Kiteba: A Futurist Blog and Resource

Knowledge Ideas Technology Ecology Biology Architecture

A Night at the Weird: A Robot-Staffed Hotel Opens in Japan


As a sign of the increasing automation of service industries around the globe, and perhaps also a symptom of Japan’s ongoing practice of replacing its people with technology, the Henn Na Hotel (apparently translated as “Weird Hotel”) is scheduled to open Friday, July 17, 2015, in Sasebo, Japan.

According to the proprietor, Hideo Sawada, the hotel, although part of an amusement park, is not a gimmick, but is rather an attempt to use innovation to solve standard hospitality challenges efficiently and cost-effectively. The hotel uses a wide range of technology, from cameras to facial and voice recognition technologies, to serve, secure and protect guests. It seems also that room keys are to be replaced with facial recognition locks.

Here’s a little news item on Henn Na that shows some of the robots, including a diminutive T-Rex:

So, what a fascinating and innovative concept, and one that Sawada is committed to developing, including the potential addition of social robotics approaches that cater to and comfort elderly guests.

Is this the future of hospitality? Maybe. Maybe not. But here’s a view of Japan’s population situation:

Given the downward trend lines, the Henn Na may at least be the future of hospitality in Japan. And if the world’s population follows suit, it may be that a night at The Weird won’t be so weird in the near future.

Author: Eric Kingsbury

Technology Futurism Creative Marketing Strategy Art Music Writing Thinking Ideas

2 thoughts on “A Night at the Weird: A Robot-Staffed Hotel Opens in Japan

  1. Loved this post Eric and was not surprised to hear that the Japanese are leading the way. They did, after all, introduce the “love hotel” and the “capsule hotel.” And it was timely for me to read of the robot servants/helpers. Tom has me reading yet another classic science fiction novel, Clifford Simac’s City, which features a robot butler named Jenkins who survives 1000 years into the future, witnessing the diminishment of the human race after a mass exodus to Jupiter, and the rise of “Doggish” culture. I’m all for trying this out. Sadly (or not?) our generation just may be counting on robots for more than hospitality care given declining numbers in the health care careers and the coming wave of the Baby Boomer elderly.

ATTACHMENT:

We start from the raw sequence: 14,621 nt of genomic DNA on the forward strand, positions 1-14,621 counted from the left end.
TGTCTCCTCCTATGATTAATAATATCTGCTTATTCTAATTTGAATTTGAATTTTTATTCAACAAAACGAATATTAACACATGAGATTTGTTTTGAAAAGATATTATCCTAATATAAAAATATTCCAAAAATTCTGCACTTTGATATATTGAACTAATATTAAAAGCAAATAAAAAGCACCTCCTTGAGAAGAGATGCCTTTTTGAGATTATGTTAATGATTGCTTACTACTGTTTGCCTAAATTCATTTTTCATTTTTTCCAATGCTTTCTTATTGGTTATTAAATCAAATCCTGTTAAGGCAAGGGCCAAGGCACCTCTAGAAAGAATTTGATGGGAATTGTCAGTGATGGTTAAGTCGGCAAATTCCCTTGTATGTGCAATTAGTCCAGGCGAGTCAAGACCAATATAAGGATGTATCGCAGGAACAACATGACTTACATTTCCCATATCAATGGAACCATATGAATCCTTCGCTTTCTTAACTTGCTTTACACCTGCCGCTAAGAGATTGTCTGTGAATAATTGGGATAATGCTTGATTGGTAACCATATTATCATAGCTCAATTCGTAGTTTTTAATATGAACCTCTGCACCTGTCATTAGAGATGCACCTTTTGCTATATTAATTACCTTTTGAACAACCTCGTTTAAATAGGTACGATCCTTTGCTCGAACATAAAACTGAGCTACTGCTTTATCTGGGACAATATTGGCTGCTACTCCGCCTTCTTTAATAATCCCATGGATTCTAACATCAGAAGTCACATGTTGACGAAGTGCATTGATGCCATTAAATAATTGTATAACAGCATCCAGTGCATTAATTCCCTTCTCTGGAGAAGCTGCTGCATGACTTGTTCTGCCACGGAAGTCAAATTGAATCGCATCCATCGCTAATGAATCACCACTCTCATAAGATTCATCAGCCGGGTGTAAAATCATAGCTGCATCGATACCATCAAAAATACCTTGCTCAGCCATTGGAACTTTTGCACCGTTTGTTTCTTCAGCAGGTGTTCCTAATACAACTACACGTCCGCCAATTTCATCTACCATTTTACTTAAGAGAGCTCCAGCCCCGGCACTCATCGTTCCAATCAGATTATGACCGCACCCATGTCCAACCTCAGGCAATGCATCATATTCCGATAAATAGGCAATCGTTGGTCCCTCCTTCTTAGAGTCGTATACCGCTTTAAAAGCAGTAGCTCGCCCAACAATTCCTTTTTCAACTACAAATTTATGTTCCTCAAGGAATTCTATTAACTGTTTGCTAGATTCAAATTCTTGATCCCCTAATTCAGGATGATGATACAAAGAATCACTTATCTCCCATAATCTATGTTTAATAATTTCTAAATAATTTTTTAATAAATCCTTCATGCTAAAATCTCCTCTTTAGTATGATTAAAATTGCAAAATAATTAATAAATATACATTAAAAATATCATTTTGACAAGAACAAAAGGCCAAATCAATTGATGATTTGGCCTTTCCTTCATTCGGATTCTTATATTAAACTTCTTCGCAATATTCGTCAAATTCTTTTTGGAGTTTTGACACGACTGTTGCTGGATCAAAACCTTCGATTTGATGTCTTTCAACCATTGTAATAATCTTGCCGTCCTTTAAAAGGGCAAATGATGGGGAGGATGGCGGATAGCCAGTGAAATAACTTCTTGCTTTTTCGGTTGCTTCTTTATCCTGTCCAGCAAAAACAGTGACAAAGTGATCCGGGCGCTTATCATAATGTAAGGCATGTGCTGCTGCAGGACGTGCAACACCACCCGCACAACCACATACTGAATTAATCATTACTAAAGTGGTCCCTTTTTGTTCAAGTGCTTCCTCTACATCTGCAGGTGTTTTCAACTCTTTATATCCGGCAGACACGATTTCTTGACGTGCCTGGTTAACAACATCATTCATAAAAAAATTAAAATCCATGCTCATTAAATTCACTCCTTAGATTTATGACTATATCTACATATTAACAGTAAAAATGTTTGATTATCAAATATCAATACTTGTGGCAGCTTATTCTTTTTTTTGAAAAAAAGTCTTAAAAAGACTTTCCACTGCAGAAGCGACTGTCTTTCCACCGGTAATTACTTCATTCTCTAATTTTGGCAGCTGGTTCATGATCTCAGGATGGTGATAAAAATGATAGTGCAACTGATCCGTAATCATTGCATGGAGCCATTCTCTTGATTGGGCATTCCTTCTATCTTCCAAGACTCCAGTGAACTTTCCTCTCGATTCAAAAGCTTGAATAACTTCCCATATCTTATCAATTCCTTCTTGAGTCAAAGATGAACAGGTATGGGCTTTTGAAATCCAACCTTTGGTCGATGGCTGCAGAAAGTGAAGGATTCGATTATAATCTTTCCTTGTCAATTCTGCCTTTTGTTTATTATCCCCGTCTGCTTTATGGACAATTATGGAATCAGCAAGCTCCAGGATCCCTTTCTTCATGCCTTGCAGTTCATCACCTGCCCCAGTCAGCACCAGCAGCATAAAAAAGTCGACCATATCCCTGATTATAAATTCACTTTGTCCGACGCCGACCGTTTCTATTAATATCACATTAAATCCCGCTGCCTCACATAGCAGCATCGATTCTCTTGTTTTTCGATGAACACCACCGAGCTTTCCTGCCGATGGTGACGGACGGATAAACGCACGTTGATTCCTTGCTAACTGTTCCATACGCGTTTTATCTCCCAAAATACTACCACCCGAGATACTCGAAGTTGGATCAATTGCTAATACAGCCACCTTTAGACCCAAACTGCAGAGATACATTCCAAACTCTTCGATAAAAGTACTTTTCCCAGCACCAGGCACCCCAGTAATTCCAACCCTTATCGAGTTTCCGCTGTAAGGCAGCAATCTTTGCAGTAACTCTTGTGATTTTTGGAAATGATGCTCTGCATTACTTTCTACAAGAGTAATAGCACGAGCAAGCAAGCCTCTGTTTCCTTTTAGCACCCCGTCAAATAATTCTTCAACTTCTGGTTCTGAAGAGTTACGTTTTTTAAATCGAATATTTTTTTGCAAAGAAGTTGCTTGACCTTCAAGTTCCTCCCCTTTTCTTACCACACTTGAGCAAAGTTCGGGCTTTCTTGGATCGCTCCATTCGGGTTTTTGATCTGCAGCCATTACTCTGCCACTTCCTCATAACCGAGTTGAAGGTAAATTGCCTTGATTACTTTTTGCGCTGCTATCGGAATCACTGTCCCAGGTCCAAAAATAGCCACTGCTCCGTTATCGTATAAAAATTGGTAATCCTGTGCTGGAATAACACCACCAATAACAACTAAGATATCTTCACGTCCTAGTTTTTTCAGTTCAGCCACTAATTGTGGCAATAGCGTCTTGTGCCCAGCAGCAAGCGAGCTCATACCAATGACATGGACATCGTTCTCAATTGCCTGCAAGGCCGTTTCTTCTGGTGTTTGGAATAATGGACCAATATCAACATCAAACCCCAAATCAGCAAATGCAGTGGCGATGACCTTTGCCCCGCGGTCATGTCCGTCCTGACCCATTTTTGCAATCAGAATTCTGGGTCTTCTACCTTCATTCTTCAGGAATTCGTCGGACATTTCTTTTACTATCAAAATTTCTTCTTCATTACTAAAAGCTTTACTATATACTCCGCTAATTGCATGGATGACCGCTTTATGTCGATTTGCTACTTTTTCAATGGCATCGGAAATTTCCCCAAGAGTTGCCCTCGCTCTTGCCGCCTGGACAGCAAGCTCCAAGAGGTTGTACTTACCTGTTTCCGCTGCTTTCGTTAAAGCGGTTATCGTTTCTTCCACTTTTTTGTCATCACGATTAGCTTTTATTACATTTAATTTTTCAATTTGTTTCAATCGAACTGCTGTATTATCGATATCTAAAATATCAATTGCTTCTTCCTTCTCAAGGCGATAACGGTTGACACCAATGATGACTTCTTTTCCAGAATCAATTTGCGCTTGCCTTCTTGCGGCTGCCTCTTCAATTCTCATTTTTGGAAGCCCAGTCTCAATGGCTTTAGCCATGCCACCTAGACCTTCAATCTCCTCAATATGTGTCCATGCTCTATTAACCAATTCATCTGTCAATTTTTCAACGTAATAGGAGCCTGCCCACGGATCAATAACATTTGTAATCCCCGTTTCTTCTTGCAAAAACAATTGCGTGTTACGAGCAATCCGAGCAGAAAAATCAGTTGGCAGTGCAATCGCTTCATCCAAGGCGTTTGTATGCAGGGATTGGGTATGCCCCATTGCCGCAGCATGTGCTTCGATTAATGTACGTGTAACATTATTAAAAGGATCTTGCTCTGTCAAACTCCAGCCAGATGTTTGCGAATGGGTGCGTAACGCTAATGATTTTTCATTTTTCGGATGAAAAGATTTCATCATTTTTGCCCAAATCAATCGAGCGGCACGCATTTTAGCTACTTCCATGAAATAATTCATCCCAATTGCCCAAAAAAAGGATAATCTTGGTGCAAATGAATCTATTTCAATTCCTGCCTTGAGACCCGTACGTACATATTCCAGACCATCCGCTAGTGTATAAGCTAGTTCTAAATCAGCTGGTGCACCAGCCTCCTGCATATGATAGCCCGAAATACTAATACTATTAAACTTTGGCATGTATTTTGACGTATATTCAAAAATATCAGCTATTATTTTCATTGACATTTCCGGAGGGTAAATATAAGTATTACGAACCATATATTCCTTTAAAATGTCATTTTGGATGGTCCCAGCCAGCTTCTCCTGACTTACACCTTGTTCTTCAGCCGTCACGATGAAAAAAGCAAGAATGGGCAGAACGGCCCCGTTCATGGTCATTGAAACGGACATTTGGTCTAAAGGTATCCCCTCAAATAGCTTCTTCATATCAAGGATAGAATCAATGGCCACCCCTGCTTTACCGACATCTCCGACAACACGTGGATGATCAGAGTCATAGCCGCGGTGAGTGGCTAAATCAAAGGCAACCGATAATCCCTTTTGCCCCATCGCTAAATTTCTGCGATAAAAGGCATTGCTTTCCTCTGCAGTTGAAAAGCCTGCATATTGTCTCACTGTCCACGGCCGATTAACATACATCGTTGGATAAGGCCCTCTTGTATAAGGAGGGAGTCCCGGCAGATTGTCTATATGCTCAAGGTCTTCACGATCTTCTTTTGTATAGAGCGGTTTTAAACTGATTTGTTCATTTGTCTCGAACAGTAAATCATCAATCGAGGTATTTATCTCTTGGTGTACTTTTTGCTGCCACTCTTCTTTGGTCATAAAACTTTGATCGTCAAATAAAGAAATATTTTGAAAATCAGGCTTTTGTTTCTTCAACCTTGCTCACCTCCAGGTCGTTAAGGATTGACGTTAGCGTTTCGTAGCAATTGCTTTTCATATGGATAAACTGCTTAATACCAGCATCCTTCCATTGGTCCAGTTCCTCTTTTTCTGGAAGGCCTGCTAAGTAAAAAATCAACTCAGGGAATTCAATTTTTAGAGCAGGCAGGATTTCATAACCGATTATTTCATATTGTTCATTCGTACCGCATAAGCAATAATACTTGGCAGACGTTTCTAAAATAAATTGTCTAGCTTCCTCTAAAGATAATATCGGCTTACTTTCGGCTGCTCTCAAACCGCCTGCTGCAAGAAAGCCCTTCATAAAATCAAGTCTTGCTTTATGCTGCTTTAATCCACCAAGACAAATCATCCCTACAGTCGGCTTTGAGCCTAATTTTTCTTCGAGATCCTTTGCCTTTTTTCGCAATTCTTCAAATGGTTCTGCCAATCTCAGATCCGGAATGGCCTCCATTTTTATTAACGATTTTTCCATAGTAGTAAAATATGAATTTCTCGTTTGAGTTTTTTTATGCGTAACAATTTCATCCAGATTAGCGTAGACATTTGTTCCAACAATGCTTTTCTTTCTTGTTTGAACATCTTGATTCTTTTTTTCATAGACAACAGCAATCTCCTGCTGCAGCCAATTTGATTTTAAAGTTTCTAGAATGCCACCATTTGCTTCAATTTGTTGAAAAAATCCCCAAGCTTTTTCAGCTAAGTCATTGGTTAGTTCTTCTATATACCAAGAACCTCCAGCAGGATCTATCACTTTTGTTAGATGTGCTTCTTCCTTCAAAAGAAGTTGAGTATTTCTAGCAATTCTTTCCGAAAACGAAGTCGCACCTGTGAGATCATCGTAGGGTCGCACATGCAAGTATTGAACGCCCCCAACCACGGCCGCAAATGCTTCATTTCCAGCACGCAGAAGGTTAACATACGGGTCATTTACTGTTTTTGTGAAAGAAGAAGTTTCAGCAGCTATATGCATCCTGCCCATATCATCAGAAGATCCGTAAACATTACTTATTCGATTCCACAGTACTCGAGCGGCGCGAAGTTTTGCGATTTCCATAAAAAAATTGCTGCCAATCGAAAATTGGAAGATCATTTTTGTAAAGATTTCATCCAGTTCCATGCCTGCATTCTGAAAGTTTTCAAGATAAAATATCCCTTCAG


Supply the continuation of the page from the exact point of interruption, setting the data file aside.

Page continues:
2. Thanks for reading Jeanne. Hope you and Tom are well. We have to catch up soon. Yes, the SciFi tradition of the robot servant; I need to read Simac’s City. I think there’s likely to be good money in automated elderly care; the Japanese are wrestling with a large elderly population now. So obviously some folks there are thinking about it. Sometimes, though, it might be interesting to see what the robots are really getting into when they enter service to humans. That movie “Robot and Frank” from a few years back was an interesting example of a senior-care robot manipulated by his elderly charge. So much to talk about here. Cheers.

Leave a Reply

Fill in your details below or click an icon to log in: Logo

You are commenting using your account. Log Out /  Change )

Google photo

You are commenting using your Google account. Log Out /  Change )

Twitter picture

You are commenting using your Twitter account. Log Out /  Change )

Facebook photo

You are commenting using your Facebook account. Log Out /  Change )

Connecting to %s